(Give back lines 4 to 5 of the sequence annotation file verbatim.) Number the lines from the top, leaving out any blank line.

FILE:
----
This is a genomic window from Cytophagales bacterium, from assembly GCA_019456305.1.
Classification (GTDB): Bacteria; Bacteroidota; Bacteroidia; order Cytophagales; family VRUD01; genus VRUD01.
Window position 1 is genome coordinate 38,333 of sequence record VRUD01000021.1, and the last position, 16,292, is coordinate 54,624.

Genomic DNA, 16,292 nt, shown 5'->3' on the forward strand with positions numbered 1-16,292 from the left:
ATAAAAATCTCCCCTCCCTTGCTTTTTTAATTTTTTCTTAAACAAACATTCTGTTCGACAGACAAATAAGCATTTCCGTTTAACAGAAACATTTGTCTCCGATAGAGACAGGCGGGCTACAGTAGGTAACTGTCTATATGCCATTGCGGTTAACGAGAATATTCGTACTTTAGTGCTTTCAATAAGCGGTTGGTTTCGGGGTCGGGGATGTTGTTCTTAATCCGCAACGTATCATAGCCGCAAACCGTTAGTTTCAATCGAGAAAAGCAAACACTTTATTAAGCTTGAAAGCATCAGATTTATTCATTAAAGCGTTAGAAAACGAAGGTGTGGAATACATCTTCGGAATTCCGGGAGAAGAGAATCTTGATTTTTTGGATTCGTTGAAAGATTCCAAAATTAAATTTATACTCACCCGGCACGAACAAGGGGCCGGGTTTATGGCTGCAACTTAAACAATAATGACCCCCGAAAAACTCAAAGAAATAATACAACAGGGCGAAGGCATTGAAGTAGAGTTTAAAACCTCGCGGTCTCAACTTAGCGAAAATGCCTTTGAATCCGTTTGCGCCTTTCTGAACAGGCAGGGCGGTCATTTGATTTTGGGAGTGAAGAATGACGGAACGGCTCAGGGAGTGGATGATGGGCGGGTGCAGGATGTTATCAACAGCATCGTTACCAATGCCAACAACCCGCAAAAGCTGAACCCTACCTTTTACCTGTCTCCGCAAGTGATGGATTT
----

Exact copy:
Genomic DNA, 16,292 nt, shown 5'->3' on the forward strand with positions numbered 1-16,292 from the left:
ATAAAAATCTCCCCTCCCTTGCTTTTTTAATTTTTTCTTAAACAAACATTCTGTTCGACAGACAAATAAGCATTTCCGTTTAACAGAAACATTTGTCTCCGATAGAGACAGGCGGGCTACAGTAGGTAACTGTCTATATGCCATTGCGGTTAACGAGAATATTCGTACTTTAGTGCTTTCAATAAGCGGTTGGTTTCGGGGTCGGGGATGTTGTTCTTAATCCGCAACGTATCATAGCCGCAAACCGTTAGTTTCAATCGAGAAAAGCAAACACTTTATTAAGCTTGAAAGCATCAGATTTATTCATTAAAGCGTTAGAAAACGAAGGTGTGGAATACATCTTCGGAATTCCGGGAGAAGAGAATCTTGATTTTTTGGATTCGTTGAAAGATTCCAAAATTAAATTTATACTCACCCGGCACGAACAAGGGGCCGGGTTTATGGCTGCAACTTAAACAATAATGACCCCCGAAAAACTCAAAGAAATAATACAACAGGGCGAAGGCATTGAAGTAGAGTTTAAAACCTCGCGGTCTCAACTTAGCGAAAATGCCTTTGAATCCGTTTGCGCCTTTCTGAACAGGCAGGGCGGTCATTTGATTTTGGGAGTGAAGAATGACGGAACGGCTCAGGGAGTGGATGATGGGCGGGTGCAGGATGTTATCAACAGCATCGTTACCAATGCCAACAACCCGCAAAAGCTGAACCCTACCTTTTACCTGTCTCCGCAAGTGATGGATTT